The Man of Many Spices

“It’s time for Captain Caaa-aave Ma-an!”

I stared at the television’s glow; my body splayed upon the ground, stomach smashed into the threadbare carpet, legs bent with feet clapping in the air, chin resting upon my hands.  My little sister sat next to me, mimicking my movements.

The waiting hour.

I glanced at the massive grandfather clock, the click just barely audible over the television. The long hand crept past the two as the short hand pointed at the five.


I half-heartedly watched Captain Caveman. Every night varying shows broadcasted during this cartoon hour – Jana of the Jungle my favorite – and I crossed my fingers for it to be next.

A car’s engine rumbled into the commercial break. Its car door slammed.

I flew from my position on the floor, rounded the corner – my bare feet pounding on the linoleum – and fought the stubborn deadbolt, opening the back door.

“Grandpa!” I cried. I approached for a hug and stopped, wrinkling my nose. “You stink, Grandpa!”

He chuckled, the sound echoing deep within his chest. He told me the name of the day’s spice, although I can’t remember it now.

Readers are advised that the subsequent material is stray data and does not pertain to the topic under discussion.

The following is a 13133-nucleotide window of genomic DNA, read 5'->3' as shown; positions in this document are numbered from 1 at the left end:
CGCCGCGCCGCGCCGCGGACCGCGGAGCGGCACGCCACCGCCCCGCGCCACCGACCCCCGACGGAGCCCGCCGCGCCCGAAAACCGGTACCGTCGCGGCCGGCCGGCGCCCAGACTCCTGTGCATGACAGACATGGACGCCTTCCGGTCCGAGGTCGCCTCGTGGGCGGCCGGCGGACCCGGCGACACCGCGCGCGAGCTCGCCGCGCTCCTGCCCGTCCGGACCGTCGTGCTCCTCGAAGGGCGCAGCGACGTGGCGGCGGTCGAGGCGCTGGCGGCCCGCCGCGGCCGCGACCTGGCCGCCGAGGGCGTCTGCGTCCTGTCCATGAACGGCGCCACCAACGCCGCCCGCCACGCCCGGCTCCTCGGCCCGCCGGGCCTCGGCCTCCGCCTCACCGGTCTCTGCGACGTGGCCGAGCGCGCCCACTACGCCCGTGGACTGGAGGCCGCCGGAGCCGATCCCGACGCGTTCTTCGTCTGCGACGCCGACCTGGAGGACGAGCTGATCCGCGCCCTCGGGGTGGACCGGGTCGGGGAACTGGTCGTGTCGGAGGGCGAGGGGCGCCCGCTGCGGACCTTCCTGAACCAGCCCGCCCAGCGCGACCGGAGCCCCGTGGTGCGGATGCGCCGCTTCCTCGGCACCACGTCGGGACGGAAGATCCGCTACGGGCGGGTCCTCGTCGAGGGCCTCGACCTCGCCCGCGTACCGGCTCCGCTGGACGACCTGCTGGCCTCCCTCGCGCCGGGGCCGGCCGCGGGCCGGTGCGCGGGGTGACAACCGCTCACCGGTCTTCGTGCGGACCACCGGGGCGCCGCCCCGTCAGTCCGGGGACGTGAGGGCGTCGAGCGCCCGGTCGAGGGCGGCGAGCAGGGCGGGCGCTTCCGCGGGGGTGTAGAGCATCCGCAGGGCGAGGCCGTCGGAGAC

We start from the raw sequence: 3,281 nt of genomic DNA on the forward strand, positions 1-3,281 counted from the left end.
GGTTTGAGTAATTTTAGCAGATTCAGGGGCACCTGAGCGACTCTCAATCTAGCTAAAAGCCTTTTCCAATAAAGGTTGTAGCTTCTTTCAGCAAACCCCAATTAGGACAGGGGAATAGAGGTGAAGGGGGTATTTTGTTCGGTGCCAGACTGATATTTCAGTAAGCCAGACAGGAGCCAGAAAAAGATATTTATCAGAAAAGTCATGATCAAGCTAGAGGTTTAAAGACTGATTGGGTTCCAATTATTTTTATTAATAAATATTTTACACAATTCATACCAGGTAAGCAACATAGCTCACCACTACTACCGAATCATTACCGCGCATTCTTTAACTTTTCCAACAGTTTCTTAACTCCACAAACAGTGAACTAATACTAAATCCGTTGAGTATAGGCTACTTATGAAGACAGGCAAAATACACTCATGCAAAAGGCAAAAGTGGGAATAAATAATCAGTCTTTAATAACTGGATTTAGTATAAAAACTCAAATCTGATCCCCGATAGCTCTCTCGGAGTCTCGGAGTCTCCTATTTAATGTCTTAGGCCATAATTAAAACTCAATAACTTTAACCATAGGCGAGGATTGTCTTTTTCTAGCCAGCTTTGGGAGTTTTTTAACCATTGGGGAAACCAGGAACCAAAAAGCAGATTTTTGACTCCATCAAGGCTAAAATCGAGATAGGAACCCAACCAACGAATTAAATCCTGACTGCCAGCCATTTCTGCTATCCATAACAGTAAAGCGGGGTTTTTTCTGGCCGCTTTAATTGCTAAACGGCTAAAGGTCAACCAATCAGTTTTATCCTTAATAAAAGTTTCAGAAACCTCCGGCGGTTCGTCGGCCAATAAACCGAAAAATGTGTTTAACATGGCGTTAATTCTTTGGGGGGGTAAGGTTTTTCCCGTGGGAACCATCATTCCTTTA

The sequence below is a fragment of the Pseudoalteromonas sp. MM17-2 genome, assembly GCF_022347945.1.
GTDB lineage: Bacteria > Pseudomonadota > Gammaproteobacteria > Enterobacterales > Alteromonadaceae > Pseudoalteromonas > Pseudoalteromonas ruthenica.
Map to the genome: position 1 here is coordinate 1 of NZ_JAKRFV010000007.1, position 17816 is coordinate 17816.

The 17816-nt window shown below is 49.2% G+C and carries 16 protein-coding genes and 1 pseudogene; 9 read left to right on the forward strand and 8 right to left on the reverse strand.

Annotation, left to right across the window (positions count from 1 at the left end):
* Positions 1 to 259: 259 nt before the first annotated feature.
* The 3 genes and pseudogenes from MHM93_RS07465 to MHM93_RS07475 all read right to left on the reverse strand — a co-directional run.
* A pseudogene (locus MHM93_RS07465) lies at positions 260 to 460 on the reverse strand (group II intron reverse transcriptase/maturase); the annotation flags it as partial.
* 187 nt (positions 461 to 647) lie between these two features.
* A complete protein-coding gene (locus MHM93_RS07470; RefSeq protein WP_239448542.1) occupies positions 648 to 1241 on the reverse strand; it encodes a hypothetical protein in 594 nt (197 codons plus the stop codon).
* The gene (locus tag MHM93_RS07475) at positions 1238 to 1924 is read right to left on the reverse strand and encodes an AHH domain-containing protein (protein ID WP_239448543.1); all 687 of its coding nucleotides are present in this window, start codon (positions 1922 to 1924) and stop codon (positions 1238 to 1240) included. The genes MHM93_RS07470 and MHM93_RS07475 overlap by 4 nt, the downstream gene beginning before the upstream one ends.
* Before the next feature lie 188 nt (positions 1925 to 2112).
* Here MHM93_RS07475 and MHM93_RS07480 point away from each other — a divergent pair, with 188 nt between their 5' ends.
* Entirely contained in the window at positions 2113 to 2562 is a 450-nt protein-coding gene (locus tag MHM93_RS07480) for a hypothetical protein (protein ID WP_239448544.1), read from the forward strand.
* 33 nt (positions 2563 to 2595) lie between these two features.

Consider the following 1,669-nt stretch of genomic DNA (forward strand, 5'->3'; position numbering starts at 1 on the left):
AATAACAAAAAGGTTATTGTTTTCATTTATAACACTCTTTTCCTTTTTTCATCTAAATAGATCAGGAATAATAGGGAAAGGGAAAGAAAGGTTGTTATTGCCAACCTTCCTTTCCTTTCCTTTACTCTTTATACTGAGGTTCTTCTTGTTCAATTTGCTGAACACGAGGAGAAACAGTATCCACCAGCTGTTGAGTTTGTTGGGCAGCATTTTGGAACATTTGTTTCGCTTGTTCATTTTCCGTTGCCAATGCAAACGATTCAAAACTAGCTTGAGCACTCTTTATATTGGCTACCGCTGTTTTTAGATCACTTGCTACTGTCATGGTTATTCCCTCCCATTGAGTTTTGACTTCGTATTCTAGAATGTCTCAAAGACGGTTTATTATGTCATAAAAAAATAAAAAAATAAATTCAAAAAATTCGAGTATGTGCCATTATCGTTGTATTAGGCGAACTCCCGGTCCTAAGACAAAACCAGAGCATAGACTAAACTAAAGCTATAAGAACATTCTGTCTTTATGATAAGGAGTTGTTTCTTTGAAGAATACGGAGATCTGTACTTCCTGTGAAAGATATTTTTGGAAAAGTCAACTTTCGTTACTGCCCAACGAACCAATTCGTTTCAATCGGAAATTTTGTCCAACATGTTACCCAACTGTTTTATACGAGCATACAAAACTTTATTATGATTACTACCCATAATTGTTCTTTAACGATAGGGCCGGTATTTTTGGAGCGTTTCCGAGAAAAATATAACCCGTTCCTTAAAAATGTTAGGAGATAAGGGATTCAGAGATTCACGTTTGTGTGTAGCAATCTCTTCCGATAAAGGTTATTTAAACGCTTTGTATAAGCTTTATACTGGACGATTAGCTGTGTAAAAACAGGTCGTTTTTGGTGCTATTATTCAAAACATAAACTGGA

Every night the smell changed along with spice. Cinnamon day was my favorite – the one day I wanted him to remain in his dark navy blue uniform with “Tone’s” etched on one side, and “Paul” embroidered on the other.

Most nights, the spices clung to his skin and clothing so fiercely, I counted down the minutes to performing my job: Grandpa’s Wash Lady.

The metal thermos and enormous black lunch box placed upon the tiny kitchen table, just a few feet away; I followed my grandpa, as he continued down the creaky basement stairs leading from the back door.

The temperature cooled, dropping as we descended, the dimness wrapping around us.

This area marked “forbidden” without an escort; the main room housed a bar, Christmas decorations, and old inherited furniture – all but the decorations retired years ago.

First we turned right, looping into the low doorway of the laundry room. The bare concrete floor chilled my feet.  A single large bulb lit the room, painting scary shadows I scoffed at in Grandpa’s presence.